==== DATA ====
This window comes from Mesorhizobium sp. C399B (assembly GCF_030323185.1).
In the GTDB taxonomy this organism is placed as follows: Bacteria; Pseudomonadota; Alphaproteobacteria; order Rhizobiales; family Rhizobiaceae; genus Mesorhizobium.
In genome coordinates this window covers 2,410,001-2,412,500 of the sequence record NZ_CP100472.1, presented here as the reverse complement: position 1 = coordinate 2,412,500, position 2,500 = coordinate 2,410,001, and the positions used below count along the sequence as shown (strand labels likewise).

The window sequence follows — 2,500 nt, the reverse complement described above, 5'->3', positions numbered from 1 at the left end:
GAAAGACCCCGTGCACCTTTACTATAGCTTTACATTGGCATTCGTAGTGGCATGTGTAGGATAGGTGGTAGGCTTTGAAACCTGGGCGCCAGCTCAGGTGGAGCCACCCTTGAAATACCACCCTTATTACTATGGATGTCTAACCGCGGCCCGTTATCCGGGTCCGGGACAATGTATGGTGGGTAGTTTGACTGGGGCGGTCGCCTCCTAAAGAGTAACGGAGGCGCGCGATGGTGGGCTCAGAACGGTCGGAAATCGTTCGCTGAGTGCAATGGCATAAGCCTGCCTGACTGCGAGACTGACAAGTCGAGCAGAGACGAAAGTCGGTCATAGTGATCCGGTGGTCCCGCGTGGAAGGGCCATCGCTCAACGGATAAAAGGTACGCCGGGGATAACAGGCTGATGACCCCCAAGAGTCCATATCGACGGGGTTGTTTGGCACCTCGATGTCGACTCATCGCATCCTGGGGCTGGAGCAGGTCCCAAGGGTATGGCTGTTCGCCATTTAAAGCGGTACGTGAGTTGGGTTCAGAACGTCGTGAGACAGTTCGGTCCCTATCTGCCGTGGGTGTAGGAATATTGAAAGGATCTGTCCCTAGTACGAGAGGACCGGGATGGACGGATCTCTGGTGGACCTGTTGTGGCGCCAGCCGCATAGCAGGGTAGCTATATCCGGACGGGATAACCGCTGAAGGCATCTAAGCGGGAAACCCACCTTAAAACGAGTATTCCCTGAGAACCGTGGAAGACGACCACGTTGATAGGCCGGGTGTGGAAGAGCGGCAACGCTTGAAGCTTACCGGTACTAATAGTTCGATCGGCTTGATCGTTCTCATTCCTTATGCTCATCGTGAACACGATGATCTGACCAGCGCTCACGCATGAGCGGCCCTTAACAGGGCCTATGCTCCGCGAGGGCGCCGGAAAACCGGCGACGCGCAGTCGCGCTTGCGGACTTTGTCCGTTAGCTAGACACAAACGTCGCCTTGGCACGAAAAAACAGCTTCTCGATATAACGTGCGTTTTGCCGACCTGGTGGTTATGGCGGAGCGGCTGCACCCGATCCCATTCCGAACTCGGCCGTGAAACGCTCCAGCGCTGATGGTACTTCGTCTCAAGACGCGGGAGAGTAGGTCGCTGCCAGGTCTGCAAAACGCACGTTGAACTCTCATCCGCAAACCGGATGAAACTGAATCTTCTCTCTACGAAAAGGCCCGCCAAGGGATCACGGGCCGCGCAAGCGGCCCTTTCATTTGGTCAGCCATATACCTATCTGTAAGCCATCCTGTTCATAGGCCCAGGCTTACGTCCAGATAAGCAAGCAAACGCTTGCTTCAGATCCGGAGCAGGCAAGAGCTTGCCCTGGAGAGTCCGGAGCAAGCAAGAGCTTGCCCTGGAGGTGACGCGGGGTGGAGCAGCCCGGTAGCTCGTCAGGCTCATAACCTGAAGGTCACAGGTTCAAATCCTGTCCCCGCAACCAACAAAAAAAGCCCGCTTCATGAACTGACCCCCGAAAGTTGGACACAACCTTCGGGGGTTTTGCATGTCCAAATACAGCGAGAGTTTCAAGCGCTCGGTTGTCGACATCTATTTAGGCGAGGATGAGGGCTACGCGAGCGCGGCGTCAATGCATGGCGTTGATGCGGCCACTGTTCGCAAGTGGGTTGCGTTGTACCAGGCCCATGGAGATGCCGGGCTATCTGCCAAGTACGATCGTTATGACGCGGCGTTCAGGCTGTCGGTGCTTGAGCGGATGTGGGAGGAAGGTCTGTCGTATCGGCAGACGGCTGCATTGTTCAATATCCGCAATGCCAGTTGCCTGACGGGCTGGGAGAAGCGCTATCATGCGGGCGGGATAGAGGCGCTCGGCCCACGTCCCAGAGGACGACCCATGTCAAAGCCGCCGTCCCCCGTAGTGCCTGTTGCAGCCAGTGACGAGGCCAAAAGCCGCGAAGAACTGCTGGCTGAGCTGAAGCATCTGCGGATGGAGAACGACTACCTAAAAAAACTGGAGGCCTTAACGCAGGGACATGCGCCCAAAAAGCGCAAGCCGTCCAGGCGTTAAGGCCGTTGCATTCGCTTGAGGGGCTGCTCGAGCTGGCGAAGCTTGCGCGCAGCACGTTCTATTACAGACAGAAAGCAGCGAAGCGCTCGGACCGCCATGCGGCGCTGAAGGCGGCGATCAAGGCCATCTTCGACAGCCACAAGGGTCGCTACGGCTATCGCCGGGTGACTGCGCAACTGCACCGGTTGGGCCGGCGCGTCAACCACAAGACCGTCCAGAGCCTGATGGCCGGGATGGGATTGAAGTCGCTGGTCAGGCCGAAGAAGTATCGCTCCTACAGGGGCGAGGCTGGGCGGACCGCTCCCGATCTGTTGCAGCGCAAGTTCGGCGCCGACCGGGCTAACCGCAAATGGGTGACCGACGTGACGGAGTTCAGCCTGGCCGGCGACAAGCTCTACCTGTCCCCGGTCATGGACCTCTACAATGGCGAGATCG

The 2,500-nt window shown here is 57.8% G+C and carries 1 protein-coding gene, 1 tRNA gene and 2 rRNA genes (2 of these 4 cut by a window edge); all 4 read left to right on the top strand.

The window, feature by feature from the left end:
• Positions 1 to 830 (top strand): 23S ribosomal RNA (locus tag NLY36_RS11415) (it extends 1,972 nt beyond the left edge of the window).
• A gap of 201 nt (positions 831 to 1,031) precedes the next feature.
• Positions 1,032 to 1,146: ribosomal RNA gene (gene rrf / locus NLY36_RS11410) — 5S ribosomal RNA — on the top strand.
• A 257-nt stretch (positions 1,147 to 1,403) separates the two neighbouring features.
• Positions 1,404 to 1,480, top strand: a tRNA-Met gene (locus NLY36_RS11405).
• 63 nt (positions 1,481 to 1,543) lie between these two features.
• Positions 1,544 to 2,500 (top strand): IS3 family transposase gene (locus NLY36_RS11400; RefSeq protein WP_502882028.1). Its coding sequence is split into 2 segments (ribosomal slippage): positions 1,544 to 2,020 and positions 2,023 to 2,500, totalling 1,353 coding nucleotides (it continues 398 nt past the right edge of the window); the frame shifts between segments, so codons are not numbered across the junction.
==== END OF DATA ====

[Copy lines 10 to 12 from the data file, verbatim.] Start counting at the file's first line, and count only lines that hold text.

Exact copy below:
• Positions 1,032 to 1,146: ribosomal RNA gene (gene rrf / locus NLY36_RS11410) — 5S ribosomal RNA — on the top strand.
• A 257-nt stretch (positions 1,147 to 1,403) separates the two neighbouring features.
• Positions 1,404 to 1,480, top strand: a tRNA-Met gene (locus NLY36_RS11405).